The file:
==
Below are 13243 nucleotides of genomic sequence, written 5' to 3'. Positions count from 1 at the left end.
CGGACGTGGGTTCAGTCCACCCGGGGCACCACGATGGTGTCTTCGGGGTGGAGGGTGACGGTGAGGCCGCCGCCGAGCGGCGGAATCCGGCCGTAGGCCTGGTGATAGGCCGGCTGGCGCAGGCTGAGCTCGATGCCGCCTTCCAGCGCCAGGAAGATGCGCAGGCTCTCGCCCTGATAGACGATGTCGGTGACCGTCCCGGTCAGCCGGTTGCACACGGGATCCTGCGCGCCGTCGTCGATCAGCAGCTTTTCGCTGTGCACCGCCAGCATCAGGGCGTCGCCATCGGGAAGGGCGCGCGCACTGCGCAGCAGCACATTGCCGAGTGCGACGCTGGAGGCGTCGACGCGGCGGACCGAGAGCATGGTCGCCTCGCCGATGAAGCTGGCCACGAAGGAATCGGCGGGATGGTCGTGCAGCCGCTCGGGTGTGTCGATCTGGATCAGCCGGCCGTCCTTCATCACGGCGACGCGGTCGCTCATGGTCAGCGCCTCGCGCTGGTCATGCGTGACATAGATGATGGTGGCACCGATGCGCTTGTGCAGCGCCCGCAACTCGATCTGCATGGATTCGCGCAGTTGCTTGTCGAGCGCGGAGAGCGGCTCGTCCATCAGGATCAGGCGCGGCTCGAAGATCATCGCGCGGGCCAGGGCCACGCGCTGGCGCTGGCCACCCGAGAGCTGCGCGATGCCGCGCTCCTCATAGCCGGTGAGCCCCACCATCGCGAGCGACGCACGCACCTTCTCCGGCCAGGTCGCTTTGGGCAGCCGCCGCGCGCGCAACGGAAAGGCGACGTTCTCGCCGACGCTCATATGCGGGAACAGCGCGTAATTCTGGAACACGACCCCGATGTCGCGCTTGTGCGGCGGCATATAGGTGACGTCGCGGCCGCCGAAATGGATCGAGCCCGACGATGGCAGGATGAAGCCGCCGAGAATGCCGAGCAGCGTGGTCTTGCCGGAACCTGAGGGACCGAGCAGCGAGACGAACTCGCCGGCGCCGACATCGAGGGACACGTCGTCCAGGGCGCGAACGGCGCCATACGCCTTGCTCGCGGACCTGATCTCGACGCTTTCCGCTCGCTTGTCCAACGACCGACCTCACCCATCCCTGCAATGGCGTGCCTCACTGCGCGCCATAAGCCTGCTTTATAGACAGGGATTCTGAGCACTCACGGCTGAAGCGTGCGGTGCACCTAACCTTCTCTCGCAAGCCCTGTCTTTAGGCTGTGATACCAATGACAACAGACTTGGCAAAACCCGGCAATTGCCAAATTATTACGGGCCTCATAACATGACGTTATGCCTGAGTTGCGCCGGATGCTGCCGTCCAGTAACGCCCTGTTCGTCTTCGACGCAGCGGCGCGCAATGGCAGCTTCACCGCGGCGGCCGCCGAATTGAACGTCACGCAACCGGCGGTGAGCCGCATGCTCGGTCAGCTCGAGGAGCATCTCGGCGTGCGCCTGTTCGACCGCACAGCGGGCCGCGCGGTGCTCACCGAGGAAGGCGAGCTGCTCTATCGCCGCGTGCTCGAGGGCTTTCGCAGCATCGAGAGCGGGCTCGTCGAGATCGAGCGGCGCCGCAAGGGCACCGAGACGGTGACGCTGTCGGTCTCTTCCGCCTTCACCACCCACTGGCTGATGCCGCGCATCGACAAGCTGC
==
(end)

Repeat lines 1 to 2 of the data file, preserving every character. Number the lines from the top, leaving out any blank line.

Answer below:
Below are 13243 nucleotides of genomic sequence, written 5' to 3'. Positions count from 1 at the left end.
CGGACGTGGGTTCAGTCCACCCGGGGCACCACGATGGTGTCTTCGGGGTGGAGGGTGACGGTGAGGCCGCCGCCGAGCGGCGGAATCCGGCCGTAGGCCTGGTGATAGGCCGGCTGGCGCAGGCTGAGCTCGATGCCGCCTTCCAGCGCCAGGAAGATGCGCAGGCTCTCGCCCTGATAGACGATGTCGGTGACCGTCCCGGTCAGCCGGTTGCACACGGGATCCTGCGCGCCGTCGTCGATCAGCAGCTTTTCGCTGTGCACCGCCAGCATCAGGGCGTCGCCATCGGGAAGGGCGCGCGCACTGCGCAGCAGCACATTGCCGAGTGCGACGCTGGAGGCGTCGACGCGGCGGACCGAGAGCATGGTCGCCTCGCCGATGAAGCTGGCCACGAAGGAATCGGCGGGATGGTCGTGCAGCCGCTCGGGTGTGTCGATCTGGATCAGCCGGCCGTCCTTCATCACGGCGACGCGGTCGCTCATGGTCAGCGCCTCGCGCTGGTCATGCGTGACATAGATGATGGTGGCACCGATGCGCTTGTGCAGCGCCCGCAACTCGATCTGCATGGATTCGCGCAGTTGCTTGTCGAGCGCGGAGAGCGGCTCGTCCATCAGGATCAGGCGCGGCTCGAAGATCATCGCGCGGGCCAGGGCCACGCGCTGGCGCTGGCCACCCGAGAGCTGCGCGATGCCGCGCTCCTCATAGCCGGTGAGCCCCACCATCGCGAGCGACGCACGCACCTTCTCCGGCCAGGTCGCTTTGGGCAGCCGCCGCGCGCGCAACGGAAAGGCGACGTTCTCGCCGACGCTCATATGCGGGAACAGCGCGTAATTCTGGAACACGACCCCGATGTCGCGCTTGTGCGGCGGCATATAGGTGACGTCGCGGCCGCCGAAATGGATCGAGCCCGACGATGGCAGGATGAAGCCGCCGAGAATGCCGAGCAGCGTGGTCTTGCCGGAACCTGAGGGACCGAGCAGCGAGACGAACTCGCCGGCGCCGACATCGAGGGACACGTCGTCCAGGGCGCGAACGGCGCCATACGCCTTGCTCGCGGACCTGATCTCGACGCTTTCCGCTCGCTTGTCCAACGACCGACCTCACCCATCCCTGCAATGGCGTGCCTCACTGCGCGCCATAAGCCTGCTTTATAGACAGGGATTCTGAGCACTCACGGCTGAAGCGTGCGGTGCACCTAACCTTCTCTCGCAAGCCCTGTCTTTAGGCTGTGATACCAATGACAACAGACTTGGCAAAACCCGGCAATTGCCAAATTATTACGGGCCTCATAACATGACGTTATGCCTGAGTTGCGCCGGATGCTGCCGTCCAGTAACGCCCTGTTCGTCTTCGACGCAGCGGCGCGCAATGGCAGCTTCACCGCGGCGGCCGCCGAATTGAACGTCACGCAACCGGCGGTGAGCCGCATGCTCGGTCAGCTCGAGGAGCATCTCGGCGTGCGCCTGTTCGACCGCACAGCGGGCCGCGCGGTGCTCACCGAGGAAGGCGAGCTGCTCTATCGCCGCGTGCTCGAGGGCTTTCGCAGCATCGAGAGCGGGCTCGTCGAGATCGAGCGGCGCCGCAAGGGCACCGAGACGGTGACGCTGTCGGTCTCTTCCGCCTTCACCACCCACTGGCTGATGCCGCGCATCGACAAGCTGC